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No it does not. Aspirin reduces the risk of heart attacks and strokes but also causes adverse outcomes - most importantly by raising the risk of gastro-intestinal bleeds. For the typical person in their mid twenties the risk of a heart attack or stroke is so low that the benefit of aspirin will be almost nil, the absolute value of intervening will be vanishingly small even though the proportional decrease in risk stays the same.

There are many possible effects of taking low dose aspirin other than those described so far - it may reduce the risk of colon cancer, for instance, but there are so many possible adverse outcomes too. Cyclooxygenase - the enzyme targeted by aspirin - is involved in many housekeeping functions throughout the body in particular the kidneys, stomach and possibly erectile tissue.

Studies examining risk versus benefit for low dose aspirin treatment have found that a cardiovascular risk of about 1.5%/year is necessary for the benefits of aspirin to outweigh the ill effects. Whilst no studies have been conducted on healthy young individuals I don't think such studies should be conducted, given that studies in those at a much higher cardiovascular risk than someone in their twenties have returned disappointing results we should not expect any great benefit from such a treatment. Indeed young people, men in particular, are much more likely to experience trauma than a cardiovascular event and patients taking low dose aspirin are much more likely to experience severe bleeding after trauma.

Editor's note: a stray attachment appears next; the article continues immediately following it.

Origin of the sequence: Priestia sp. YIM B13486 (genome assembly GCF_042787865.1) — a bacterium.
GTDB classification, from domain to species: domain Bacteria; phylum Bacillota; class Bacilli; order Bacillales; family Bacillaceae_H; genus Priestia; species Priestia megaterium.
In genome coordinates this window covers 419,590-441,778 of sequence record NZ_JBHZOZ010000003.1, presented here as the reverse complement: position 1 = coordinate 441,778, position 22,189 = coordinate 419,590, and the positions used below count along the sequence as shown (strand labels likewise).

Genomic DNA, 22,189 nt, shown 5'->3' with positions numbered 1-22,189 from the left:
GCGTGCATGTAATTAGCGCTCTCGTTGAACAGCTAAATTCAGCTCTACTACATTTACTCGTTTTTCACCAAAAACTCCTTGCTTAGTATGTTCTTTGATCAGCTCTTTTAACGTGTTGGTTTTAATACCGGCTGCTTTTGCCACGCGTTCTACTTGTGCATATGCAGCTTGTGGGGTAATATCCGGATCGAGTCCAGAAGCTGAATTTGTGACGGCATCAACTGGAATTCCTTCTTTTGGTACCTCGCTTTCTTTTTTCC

See this article for more information: http://www.sciencebasedmedicine.org/aspirin-risks-and-benefits/